Single nucleotide polymorphisms (SNPs) are exceedingly common in non-coding loci, and while they are significantly associated with a myriad of diseases, their specific impact on cellular dysfunction remains unclear. Here, we show that when exposed to external stressors, the presence of risk SNPs in the 9p21.3 coronary artery disease (CAD) risk locus increases endothelial monolayer and microvessel dysfunction. Endothelial cells (ECs) derived from induced pluripotent stem cells of patients carrying the risk haplotype (R/R WT) differentiated similarly to their non-risk and isogenic knockout (R/R KO) counterparts. Monolayers exhibited greater permeability and reactive oxygen species signaling when the risk haplotype was present. Addition of the inflammatory cytokine TNF alpha further enhanced EC monolayer permeability but independent of risk haplotype; TNF alpha also did not substantially alter haplotype transcriptomes. Conversely, when wall shear stress was applied to ECs in a microfluidic vessel, R/R WT vessels were more permeable at lower shear stresses than R/R KO vessels. Transcriptomes of sheared cells clustered more by risk haplotype than by patient or clone, resulting in significant differential regulation of EC adhesion and extracellular matrix genes vs static conditions. A subset of previously identified CAD risk genes invert expression patterns in the presence of high shear concomitant with altered cell adhesion genes, vessel permeability, and endothelial erosion in the presence of the risk haplotype, suggesting that shear stress could be a regulator of non-coding loci with a key impact on CAD.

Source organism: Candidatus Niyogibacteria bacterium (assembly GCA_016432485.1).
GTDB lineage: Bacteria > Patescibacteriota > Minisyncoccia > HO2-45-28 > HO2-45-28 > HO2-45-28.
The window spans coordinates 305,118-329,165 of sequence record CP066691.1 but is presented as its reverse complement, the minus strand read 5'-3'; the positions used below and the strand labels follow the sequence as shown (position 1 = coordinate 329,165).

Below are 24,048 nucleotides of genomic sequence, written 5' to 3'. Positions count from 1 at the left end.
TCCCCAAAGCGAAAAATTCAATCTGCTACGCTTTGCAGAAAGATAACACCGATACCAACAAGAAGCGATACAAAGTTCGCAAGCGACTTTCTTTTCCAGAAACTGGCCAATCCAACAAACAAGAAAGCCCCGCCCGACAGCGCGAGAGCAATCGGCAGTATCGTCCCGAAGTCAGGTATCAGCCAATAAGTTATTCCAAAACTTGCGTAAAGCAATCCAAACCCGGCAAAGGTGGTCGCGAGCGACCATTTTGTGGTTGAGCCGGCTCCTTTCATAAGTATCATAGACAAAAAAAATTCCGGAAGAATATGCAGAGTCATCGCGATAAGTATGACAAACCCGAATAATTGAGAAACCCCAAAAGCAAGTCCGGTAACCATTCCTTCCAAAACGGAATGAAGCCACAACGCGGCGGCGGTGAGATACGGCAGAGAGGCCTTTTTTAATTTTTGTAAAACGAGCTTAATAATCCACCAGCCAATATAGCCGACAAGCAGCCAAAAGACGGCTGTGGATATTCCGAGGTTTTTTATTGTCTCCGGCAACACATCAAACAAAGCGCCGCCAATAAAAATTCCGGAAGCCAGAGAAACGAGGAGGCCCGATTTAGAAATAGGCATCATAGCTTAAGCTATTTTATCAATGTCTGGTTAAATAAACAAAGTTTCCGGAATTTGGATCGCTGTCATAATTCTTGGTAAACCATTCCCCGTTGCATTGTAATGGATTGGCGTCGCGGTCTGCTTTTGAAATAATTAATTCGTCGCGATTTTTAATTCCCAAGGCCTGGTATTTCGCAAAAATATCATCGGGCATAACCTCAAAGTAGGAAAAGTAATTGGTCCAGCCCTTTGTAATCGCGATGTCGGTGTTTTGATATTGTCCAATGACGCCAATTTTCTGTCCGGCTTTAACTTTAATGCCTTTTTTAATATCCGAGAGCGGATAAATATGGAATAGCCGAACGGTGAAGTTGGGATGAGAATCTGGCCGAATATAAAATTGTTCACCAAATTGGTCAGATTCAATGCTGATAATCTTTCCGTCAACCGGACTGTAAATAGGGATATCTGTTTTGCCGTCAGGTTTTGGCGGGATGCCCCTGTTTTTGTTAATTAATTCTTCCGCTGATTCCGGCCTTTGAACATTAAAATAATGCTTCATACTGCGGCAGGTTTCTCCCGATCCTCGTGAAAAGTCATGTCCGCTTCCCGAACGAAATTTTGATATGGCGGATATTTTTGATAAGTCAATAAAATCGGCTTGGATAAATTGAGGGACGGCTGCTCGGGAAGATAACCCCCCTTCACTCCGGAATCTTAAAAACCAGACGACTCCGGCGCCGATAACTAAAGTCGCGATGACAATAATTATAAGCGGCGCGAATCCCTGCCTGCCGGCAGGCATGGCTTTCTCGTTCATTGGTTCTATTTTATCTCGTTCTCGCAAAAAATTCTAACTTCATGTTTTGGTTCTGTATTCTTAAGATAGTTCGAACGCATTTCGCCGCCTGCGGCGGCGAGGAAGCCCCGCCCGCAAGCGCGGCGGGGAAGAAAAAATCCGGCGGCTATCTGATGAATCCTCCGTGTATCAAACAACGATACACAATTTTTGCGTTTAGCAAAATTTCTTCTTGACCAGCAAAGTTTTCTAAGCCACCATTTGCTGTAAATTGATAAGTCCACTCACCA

American Institute of Physics
Tang, E. L., Masutami, E. M., Yeoman, B., Fung, J., Lian, R., Ngo, B., Kumar, A., Placone, J. K., Lo Sardo, V., & Engler, A. J. (2021). High shear stress enhances endothelial permeability in the presence of the risk haplotype at 9p21.3. APL Bioengineering, 5(3), 1-13. http://dx.doi.org/10.1063/5.0054639